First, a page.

The craft of ropemaking is an essential part of the boatbuilding process. The rigging is just as crucial an element of the finished vessel as the hull itself, and the ropemaker is a permanent member of the Museum’s boatbuilding team. The ropemaker works year-round to produce rope for the new vessels built at the boatyard and also to maintain and repair the rigging of the Museum’s wider boat collection. 


Ropemaking is one of the oldest crafts in the world and many of the techniques and tools used at the Museum’s ropemaking workshop today have remained relatively unchanged since the Viking Age. There is a range of historical and archaeological evidence for the types of materials used in ropemaking. It suggests that during the Viking period, the predominant material was lime bast, supplemented with ropes of pine and other plant materials, hide (walrus, seal, deer elk or ox), hair (horsehair, cow tail hair and pig bristle) and wool. While hemp would emerge as the dominant ropemaking material during the Middle Ages, to date there is no definitive evidence for production of hemp rope in the Viking Age. 


The production and use of rope for sailing reconstructions of archaeological ship finds is an important part of the Museum’s experimental archaeological research. The different materials used in rope making all have their own inherent strengths and weaknesses. Bast can resist a high amount of friction but is weakened if frequently tied in knots. Horsehair was often used to produce sheet rope as it doesn’t freeze, but results in quite a rough rope. Wool is highly elastic and very readily available, while hide from seal and walrus has a uniform thickness and incredible resistance to wear, which makes it an ideal rigging material. The various materials are therefore better suited to specific functions – either in the standing or running rigging – and are selected accordingly. How the rigging performs will ultimately dictate how a ship can sail, and the longevity of the rigging on the various reconstructed boats and ships is something that is routinely examined and documented.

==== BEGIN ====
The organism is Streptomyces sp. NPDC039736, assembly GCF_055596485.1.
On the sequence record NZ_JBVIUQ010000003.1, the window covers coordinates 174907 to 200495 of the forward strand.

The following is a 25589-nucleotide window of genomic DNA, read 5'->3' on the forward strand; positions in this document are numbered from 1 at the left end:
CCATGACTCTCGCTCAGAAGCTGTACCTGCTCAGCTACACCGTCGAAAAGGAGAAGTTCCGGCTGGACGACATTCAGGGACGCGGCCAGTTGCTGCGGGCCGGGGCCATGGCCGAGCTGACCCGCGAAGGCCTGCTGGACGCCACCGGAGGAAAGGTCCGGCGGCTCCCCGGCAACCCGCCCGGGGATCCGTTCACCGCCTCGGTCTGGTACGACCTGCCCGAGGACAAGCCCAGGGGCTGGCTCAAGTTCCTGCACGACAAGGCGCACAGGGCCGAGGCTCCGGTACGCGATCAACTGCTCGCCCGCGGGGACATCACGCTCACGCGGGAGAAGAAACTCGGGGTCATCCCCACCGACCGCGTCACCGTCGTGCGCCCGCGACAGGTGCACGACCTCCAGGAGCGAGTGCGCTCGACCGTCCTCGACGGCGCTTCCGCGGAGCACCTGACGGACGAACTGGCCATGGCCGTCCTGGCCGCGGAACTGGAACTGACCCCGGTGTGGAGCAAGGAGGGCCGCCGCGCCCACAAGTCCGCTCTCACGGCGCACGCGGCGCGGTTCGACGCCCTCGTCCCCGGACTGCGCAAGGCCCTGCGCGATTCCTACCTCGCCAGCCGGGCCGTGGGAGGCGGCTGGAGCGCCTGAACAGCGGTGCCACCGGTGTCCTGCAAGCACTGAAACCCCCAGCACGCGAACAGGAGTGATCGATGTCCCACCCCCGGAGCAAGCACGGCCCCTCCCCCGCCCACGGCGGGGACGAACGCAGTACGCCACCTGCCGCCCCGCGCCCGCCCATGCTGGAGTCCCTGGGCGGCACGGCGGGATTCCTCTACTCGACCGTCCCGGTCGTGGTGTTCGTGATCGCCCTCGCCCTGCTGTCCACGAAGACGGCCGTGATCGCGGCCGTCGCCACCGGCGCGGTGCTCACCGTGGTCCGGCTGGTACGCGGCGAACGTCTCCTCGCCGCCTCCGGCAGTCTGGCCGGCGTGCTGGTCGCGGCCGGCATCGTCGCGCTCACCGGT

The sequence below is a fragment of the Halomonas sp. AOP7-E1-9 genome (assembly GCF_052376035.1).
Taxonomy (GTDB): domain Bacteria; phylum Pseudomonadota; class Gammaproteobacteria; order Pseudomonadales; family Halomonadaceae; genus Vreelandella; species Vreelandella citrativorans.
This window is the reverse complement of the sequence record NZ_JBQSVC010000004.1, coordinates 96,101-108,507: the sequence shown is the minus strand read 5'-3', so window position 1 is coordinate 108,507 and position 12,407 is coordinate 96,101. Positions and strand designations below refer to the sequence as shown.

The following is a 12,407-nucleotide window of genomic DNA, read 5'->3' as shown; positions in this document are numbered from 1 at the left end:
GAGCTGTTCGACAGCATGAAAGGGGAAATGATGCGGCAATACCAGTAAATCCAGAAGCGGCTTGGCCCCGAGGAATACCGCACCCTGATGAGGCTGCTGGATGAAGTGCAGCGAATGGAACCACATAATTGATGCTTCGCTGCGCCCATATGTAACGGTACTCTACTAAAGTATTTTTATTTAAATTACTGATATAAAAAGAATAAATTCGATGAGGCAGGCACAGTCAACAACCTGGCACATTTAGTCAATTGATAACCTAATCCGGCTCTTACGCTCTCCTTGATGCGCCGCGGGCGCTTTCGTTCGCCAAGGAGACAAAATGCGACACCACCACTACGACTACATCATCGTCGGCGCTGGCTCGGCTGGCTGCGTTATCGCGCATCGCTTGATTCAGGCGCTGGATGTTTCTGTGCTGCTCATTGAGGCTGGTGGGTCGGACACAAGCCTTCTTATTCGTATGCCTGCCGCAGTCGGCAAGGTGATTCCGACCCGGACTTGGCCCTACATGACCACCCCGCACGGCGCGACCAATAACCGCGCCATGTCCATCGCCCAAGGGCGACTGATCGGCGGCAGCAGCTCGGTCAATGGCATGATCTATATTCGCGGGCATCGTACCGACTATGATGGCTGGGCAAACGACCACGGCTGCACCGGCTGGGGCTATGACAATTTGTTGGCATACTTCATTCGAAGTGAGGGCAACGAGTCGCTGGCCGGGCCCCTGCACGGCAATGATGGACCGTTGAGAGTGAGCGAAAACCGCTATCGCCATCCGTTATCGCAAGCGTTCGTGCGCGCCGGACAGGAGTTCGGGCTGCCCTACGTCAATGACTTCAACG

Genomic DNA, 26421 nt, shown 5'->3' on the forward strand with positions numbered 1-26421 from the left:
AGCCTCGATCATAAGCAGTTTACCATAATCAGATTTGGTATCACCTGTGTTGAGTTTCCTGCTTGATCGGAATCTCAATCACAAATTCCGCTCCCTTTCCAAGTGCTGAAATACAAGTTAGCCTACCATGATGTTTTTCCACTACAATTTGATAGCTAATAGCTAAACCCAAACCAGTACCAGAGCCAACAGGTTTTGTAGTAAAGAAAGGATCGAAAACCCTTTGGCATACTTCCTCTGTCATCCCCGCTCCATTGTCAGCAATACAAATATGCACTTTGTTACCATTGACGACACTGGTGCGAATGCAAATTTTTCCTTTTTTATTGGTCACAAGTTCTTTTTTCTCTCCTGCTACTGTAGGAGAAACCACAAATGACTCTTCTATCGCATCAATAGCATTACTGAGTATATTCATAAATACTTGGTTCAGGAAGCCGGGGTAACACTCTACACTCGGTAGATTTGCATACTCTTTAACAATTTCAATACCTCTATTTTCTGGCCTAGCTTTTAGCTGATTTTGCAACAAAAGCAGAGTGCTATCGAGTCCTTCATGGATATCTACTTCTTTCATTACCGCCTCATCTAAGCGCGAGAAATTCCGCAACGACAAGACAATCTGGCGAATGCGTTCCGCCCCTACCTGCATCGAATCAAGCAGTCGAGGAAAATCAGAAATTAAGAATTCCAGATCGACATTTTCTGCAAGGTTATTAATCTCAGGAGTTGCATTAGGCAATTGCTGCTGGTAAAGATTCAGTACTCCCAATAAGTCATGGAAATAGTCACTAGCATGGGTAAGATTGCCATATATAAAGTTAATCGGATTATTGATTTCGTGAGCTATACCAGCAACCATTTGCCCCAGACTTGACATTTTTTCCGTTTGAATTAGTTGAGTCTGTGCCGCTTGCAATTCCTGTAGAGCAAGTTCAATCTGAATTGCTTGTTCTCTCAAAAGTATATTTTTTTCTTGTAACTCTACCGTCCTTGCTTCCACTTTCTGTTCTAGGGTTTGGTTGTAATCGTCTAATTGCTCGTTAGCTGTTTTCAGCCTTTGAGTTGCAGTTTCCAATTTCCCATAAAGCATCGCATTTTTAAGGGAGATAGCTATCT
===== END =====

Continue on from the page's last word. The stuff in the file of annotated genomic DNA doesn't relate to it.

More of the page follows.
The Museum’s ropemaker has a permanent workshop on the Museum Island, but can often also be found working on the various ships and boats around the Museum Harbour. You are always welcome to visit the workshop and watch this ancient craft in action.